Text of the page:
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Band: Miriodor

CD Title: Cobra Fakir

Band Website: www.miriodor.com

Label: Cuneiform Records

Label Website: www.cuneiformrecords.com

Release Date: 2013

 

When you describe a band as “experimental” there is a tendency to think their music will sound overly strange and yet that hardly applies to the music of Montreal based trio Miriodor. Having been together making music for over 35 years, (how many can say that) they are back in the spotlight with their 8th studio effort entitled Cobra Fakir. Miriodor consists of Bernard Falaise (guitars, bass, mandolin, banjo, keyboards), Pascal Globensky (keyboards) and Remi Leclerc (drums). Just to be clear the music onCobra Fakir is indeed experimental but there is much more to it than just that one aspect.

 

Unlike their last CD, Avanti! Which consisted of longer songs, here on Cobra Fakir the band have created 11 compositions, eight of which are well under five-minutes in length. A little dissonant at times, yes; a little angular at times, yes; a little complex at times, yes.  The music of Miriodor continues to run the gamut from jazzy flourishes to proggy bombast with plenty of quirky niggly bits connecting the elements together. Unusual instrumentation, strange sounds and adventurous compositions are the order of the day. Musically there is no end to the shifts in time and tempo and multi-layered polyrhythms. Over the past 35 years of composing music the band have really developed a unique and refined approach to writing.  Miriodor have this knack of creating music that is atonal one moment and wonderfully melodic the next. Then they consistently mix these two sides of their musical persona together to create music that both, pushes the envelope and satisfies the quest for hummability. The experimental elements are balanced against the tunefulness of each piece and yes it continues to sound overall very upbeat and joyous. Not something you can say about all Avant-Prog music.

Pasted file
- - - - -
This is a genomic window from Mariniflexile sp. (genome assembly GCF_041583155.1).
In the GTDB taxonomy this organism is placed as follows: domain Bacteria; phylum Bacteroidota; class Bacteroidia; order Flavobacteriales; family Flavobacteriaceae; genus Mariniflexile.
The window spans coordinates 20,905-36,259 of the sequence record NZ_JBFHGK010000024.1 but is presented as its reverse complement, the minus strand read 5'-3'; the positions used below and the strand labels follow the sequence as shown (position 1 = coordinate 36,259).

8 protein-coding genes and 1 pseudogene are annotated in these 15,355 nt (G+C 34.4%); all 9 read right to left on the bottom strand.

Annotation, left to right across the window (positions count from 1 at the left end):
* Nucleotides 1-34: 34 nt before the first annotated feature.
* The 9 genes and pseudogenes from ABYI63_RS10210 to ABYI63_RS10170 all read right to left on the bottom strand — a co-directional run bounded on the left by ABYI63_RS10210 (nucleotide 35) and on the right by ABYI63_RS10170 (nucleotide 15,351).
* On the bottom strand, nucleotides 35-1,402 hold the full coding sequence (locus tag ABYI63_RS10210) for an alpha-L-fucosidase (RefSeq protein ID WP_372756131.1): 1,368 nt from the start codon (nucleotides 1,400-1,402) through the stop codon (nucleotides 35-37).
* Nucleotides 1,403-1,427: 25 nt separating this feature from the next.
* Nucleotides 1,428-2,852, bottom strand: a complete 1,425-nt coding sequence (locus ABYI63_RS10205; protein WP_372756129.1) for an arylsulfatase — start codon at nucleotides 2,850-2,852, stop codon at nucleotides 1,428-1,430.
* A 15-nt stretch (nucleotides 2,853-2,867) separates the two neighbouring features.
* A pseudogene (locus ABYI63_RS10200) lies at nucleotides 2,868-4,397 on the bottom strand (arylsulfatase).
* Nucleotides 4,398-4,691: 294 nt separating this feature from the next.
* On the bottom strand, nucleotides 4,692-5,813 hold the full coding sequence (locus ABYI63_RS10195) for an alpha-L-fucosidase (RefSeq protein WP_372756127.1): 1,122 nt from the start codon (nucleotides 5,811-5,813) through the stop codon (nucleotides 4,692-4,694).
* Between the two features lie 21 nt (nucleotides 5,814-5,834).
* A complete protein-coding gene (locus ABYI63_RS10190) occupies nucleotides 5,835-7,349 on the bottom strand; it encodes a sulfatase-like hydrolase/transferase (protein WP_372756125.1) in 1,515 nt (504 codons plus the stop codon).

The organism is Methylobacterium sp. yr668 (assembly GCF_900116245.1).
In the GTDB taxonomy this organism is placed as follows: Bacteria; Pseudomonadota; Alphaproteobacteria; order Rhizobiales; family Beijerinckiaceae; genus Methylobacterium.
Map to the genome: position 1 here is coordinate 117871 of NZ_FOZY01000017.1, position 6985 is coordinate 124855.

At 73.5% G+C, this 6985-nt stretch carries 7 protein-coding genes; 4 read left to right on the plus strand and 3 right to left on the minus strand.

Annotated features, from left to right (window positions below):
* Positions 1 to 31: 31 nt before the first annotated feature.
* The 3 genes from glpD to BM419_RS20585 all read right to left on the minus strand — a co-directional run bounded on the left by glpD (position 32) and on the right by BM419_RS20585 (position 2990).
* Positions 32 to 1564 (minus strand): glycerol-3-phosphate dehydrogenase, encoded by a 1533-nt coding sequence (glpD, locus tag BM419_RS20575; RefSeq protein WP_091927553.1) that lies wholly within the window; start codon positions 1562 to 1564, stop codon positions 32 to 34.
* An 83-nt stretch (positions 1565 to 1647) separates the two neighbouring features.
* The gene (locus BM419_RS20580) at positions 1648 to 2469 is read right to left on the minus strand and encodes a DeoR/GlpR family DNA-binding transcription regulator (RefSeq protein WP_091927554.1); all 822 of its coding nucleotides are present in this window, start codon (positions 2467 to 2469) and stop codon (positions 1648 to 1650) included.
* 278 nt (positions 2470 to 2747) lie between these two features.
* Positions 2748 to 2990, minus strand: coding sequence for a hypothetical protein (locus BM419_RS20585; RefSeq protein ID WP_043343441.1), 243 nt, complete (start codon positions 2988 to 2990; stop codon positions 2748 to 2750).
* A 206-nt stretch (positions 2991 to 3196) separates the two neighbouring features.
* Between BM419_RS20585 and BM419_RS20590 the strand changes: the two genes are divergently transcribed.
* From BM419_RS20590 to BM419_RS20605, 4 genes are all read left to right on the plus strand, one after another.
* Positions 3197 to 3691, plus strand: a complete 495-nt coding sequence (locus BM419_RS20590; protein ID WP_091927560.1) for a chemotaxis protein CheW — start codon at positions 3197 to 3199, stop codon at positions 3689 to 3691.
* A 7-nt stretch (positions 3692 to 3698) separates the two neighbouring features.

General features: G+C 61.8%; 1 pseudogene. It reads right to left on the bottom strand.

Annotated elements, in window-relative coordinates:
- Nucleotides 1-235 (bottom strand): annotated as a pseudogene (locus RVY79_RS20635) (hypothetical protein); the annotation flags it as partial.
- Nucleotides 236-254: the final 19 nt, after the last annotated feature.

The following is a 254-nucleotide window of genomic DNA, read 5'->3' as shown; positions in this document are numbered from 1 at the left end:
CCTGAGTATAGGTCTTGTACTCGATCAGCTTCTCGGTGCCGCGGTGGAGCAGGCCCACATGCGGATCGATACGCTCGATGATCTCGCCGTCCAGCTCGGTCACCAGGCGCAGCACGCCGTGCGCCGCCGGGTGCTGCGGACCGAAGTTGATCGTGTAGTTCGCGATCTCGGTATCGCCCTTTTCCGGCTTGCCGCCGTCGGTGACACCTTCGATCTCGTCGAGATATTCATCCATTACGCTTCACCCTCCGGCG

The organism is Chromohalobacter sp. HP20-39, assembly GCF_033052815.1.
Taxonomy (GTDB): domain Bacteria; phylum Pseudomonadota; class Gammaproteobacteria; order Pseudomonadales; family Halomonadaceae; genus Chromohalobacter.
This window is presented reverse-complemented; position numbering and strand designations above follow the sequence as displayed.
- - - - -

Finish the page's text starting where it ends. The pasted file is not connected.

I always feel the need to place a disclaimer that RIO or Avant-Prog is not everyone’s cup of tea, but as I’ve said in the past if you are looking to broaden your musical appreciation skills the music of Miriodor is a great place to start. The music on Cobra Fakir is very accomplished and varied and yet never loses the prime directive of melody. I would highly recommend it to prog fans old and new who appreciate their music a little on the edgy side.

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